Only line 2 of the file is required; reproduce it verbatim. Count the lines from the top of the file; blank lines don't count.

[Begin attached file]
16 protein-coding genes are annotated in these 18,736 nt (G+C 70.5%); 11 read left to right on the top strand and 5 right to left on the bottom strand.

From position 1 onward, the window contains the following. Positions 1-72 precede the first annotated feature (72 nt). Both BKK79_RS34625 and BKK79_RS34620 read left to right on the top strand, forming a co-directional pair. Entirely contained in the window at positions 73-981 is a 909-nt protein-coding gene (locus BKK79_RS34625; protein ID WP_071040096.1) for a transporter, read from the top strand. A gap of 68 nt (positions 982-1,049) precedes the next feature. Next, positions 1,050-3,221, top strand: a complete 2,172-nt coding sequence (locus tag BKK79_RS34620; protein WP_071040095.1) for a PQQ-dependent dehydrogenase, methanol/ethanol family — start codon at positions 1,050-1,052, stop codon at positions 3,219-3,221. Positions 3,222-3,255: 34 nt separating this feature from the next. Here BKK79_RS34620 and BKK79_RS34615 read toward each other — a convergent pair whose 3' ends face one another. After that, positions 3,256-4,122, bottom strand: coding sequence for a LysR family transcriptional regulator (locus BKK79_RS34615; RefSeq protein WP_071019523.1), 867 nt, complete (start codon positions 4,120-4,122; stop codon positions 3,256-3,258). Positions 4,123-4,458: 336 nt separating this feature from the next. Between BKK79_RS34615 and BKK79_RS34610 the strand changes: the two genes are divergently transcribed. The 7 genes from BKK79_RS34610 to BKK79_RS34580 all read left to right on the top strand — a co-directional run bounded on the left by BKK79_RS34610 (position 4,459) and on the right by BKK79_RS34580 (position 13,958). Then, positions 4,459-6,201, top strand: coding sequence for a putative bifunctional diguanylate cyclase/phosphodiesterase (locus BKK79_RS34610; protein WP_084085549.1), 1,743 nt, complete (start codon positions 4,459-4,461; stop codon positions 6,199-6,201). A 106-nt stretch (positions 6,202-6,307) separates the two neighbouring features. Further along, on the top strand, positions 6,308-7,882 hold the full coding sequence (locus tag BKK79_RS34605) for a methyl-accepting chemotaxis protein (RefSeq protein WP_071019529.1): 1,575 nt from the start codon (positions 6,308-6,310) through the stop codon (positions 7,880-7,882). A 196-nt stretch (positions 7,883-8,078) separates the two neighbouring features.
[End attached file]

From position 1 onward, the window contains the following. Positions 1-72 precede the first annotated feature (72 nt). Both BKK79_RS34625 and BKK79_RS34620 read left to right on the top strand, forming a co-directional pair. Entirely contained in the window at positions 73-981 is a 909-nt protein-coding gene (locus BKK79_RS34625; protein ID WP_071040096.1) for a transporter, read from the top strand. A gap of 68 nt (positions 982-1,049) precedes the next feature. Next, positions 1,050-3,221, top strand: a complete 2,172-nt coding sequence (locus tag BKK79_RS34620; protein WP_071040095.1) for a PQQ-dependent dehydrogenase, methanol/ethanol family — start codon at positions 1,050-1,052, stop codon at positions 3,219-3,221. Positions 3,222-3,255: 34 nt separating this feature from the next. Here BKK79_RS34620 and BKK79_RS34615 read toward each other — a convergent pair whose 3' ends face one another. After that, positions 3,256-4,122, bottom strand: coding sequence for a LysR family transcriptional regulator (locus BKK79_RS34615; RefSeq protein WP_071019523.1), 867 nt, complete (start codon positions 4,120-4,122; stop codon positions 3,256-3,258). Positions 4,123-4,458: 336 nt separating this feature from the next. Between BKK79_RS34615 and BKK79_RS34610 the strand changes: the two genes are divergently transcribed. The 7 genes from BKK79_RS34610 to BKK79_RS34580 all read left to right on the top strand — a co-directional run bounded on the left by BKK79_RS34610 (position 4,459) and on the right by BKK79_RS34580 (position 13,958). Then, positions 4,459-6,201, top strand: coding sequence for a putative bifunctional diguanylate cyclase/phosphodiesterase (locus BKK79_RS34610; protein WP_084085549.1), 1,743 nt, complete (start codon positions 4,459-4,461; stop codon positions 6,199-6,201). A 106-nt stretch (positions 6,202-6,307) separates the two neighbouring features. Further along, on the top strand, positions 6,308-7,882 hold the full coding sequence (locus tag BKK79_RS34605) for a methyl-accepting chemotaxis protein (RefSeq protein WP_071019529.1): 1,575 nt from the start codon (positions 6,308-6,310) through the stop codon (positions 7,880-7,882). A 196-nt stretch (positions 7,883-8,078) separates the two neighbouring features.